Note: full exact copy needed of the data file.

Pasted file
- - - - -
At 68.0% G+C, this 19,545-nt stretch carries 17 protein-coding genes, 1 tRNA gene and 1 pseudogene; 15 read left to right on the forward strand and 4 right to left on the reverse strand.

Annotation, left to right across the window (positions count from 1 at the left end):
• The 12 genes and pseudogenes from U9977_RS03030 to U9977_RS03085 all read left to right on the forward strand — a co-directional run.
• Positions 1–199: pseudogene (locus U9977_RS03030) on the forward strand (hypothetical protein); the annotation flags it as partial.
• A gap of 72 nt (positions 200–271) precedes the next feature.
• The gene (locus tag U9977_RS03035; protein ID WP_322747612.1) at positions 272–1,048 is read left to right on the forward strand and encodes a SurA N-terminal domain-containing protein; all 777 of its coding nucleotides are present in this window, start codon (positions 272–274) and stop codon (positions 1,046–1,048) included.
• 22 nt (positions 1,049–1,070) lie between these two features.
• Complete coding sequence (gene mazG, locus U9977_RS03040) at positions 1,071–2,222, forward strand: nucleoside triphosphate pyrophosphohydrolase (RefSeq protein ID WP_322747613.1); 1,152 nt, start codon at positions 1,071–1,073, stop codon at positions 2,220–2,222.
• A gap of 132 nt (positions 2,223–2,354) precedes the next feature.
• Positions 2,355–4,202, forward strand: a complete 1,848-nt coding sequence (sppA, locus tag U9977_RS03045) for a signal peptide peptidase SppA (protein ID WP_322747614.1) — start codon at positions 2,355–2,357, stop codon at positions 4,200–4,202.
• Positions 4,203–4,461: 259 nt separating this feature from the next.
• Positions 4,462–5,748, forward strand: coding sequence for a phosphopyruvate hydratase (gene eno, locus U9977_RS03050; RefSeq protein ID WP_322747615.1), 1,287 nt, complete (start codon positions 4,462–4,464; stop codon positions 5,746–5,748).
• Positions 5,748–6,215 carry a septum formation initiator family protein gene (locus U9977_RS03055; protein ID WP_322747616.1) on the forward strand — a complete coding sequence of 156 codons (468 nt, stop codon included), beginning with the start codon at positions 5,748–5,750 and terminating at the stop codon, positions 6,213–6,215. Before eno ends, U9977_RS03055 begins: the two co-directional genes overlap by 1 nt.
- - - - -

At 68.0% G+C, this 19,545-nt stretch carries 17 protein-coding genes, 1 tRNA gene and 1 pseudogene; 15 read left to right on the forward strand and 4 right to left on the reverse strand.

Annotation, left to right across the window (positions count from 1 at the left end):
• The 12 genes and pseudogenes from U9977_RS03030 to U9977_RS03085 all read left to right on the forward strand — a co-directional run.
• Positions 1–199: pseudogene (locus U9977_RS03030) on the forward strand (hypothetical protein); the annotation flags it as partial.
• A gap of 72 nt (positions 200–271) precedes the next feature.
• The gene (locus tag U9977_RS03035; protein ID WP_322747612.1) at positions 272–1,048 is read left to right on the forward strand and encodes a SurA N-terminal domain-containing protein; all 777 of its coding nucleotides are present in this window, start codon (positions 272–274) and stop codon (positions 1,046–1,048) included.
• 22 nt (positions 1,049–1,070) lie between these two features.
• Complete coding sequence (gene mazG, locus U9977_RS03040) at positions 1,071–2,222, forward strand: nucleoside triphosphate pyrophosphohydrolase (RefSeq protein ID WP_322747613.1); 1,152 nt, start codon at positions 1,071–1,073, stop codon at positions 2,220–2,222.
• A gap of 132 nt (positions 2,223–2,354) precedes the next feature.
• Positions 2,355–4,202, forward strand: a complete 1,848-nt coding sequence (sppA, locus tag U9977_RS03045) for a signal peptide peptidase SppA (protein ID WP_322747614.1) — start codon at positions 2,355–2,357, stop codon at positions 4,200–4,202.
• Positions 4,203–4,461: 259 nt separating this feature from the next.
• Positions 4,462–5,748, forward strand: coding sequence for a phosphopyruvate hydratase (gene eno, locus U9977_RS03050; RefSeq protein ID WP_322747615.1), 1,287 nt, complete (start codon positions 4,462–4,464; stop codon positions 5,746–5,748).
• Positions 5,748–6,215 carry a septum formation initiator family protein gene (locus U9977_RS03055; protein ID WP_322747616.1) on the forward strand — a complete coding sequence of 156 codons (468 nt, stop codon included), beginning with the start codon at positions 5,748–5,750 and terminating at the stop codon, positions 6,213–6,215. Before eno ends, U9977_RS03055 begins: the two co-directional genes overlap by 1 nt.